The map() function applies a function over an iterable. For example, say that you create a function and want to apply it to all of the elements in an iterable, how would you do this? Well, you can do something like the following:

>>> def f(x):
...         return x + x

>>> for y in range(10):
...         print(f(y), end=' ')
... 
0 2 4 6 8 10 12 14 16 18

However, this logic can be written in a style that emulates functional programming in python. If we use just a lambda we run into a shortcoming as shown below:

>>> f = lambda y : y + y 
>>> f(10)
20
>>> f(1, 2)
Traceback (most recent call last):
  File "", line 1, in 
TypeError: () takes 1 positional argument but 2 were given

Everything is ok if we enter in just one argument, but if we enter several then we will get an error. Therefore, we can use the builtin map() function in python. Below is the map() function details:

map(function, iterable, …)

As you can see from the map function details, it returns an iterator that applies a function to all of the items in the iterable.

>>> nums = [x for x in range(1, 10)]
>>> f = map(lambda y : y + y, nums)
>>> f

>>> list(f)
[2, 4, 6, 8, 10, 12, 14, 16, 18]

The update we made was to add the map function and the iterable to be passed. As you can see by using a lambda and the map() function we can reduce the code while still making it expressive. Instead of creating a separate function, writing a loop, and applying a function to it, we can create the function with a lambda, and then use the map() function to apply the lambda to all of the elements in an iterable. Also, keep in mind that above could be replicated by using a list comprehension as shown below:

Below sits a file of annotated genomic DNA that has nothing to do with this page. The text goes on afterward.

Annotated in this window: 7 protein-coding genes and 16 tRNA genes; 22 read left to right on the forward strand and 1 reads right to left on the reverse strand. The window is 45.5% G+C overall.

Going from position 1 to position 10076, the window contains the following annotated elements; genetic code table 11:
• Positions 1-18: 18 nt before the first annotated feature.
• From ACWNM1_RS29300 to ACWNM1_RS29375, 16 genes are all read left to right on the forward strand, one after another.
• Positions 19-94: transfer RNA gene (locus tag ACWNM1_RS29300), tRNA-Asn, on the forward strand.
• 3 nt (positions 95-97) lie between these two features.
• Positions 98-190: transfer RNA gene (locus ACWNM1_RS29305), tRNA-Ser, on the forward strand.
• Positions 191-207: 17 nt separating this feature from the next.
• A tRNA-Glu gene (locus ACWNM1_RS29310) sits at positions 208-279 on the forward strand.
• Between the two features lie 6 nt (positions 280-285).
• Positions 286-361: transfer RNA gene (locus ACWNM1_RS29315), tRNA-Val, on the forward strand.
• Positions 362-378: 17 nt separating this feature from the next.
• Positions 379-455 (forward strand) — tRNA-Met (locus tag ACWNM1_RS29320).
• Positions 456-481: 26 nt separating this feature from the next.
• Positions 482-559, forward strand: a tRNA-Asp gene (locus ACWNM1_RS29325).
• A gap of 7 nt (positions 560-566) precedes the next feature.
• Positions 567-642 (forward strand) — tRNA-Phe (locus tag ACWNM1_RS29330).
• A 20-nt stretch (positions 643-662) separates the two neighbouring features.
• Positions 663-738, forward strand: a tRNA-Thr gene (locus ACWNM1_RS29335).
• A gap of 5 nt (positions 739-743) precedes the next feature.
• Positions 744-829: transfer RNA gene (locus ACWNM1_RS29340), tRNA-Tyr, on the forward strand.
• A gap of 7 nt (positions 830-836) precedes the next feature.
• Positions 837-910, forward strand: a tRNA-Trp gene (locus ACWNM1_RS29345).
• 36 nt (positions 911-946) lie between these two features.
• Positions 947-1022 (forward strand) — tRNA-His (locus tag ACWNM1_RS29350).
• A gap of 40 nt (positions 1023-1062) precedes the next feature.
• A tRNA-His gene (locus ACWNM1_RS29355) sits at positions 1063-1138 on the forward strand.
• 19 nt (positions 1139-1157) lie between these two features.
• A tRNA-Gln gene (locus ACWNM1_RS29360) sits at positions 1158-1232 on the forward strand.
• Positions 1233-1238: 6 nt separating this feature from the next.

>>> [x + x for x in range(1, 10)]
[2, 4, 6, 8, 10, 12, 14, 16, 18]

The Filter Function

The details of the filter function are listed below:

filter(function, iterable)

Let’s take a look at a simple function in python:

>>> def f(*x):
...     truth = []
...     for y in x:
...         if y >= 5:
...             truth.append(y)
...         else:
...             pass
...     return truth
... 
>>> f(0, 1, 2, 3, 4, 5, 6, 7, 8, 9)
[5, 6, 7, 8, 9]

As you can see, f(*x) accepts an arbitrary amount of numbers and then returns only the numbers that’s greater than or equal to 5. This could be re-written as a list comprehension as follows:

>>> x = [x for x in range(10) if x >= 5]
>>> x
[5, 6, 7, 8, 9]

Finally, this can be re-written using a lambda and filter function.

>>> x = filter(lambda x  : x >= 5, [0, 1, 2, 3, 4, 5, 6, 7, 8, 9])
>>> list(x)
[5, 6, 7, 8, 9]

You’ll need to convert the expression to a list or else you’ll be left with the filter object which is not as interesting:

>>> x

The Reduce Function

Say that you want to re-write the sum() function in the python docs. You can do this by using iteration like in the following example:

>>> def summation(*args):
...     value = 0
...     for x in args:
...         value += x
...     return value
... 
>>> summation(5, 10, 15, 20)
50

However, you can replicate this using a functional programming approach in python by doing the following:

>>> from functools import reduce
>>> x = reduce(lambda x, y : x + y,  [5, 10, 15, 20])
>>> x
50

If you’re using python 3.x then the reduce() function has been moved to the functools module. You can read up more about it in The fate of reduce() in Python 3000 by python creator Guido van van Rossum: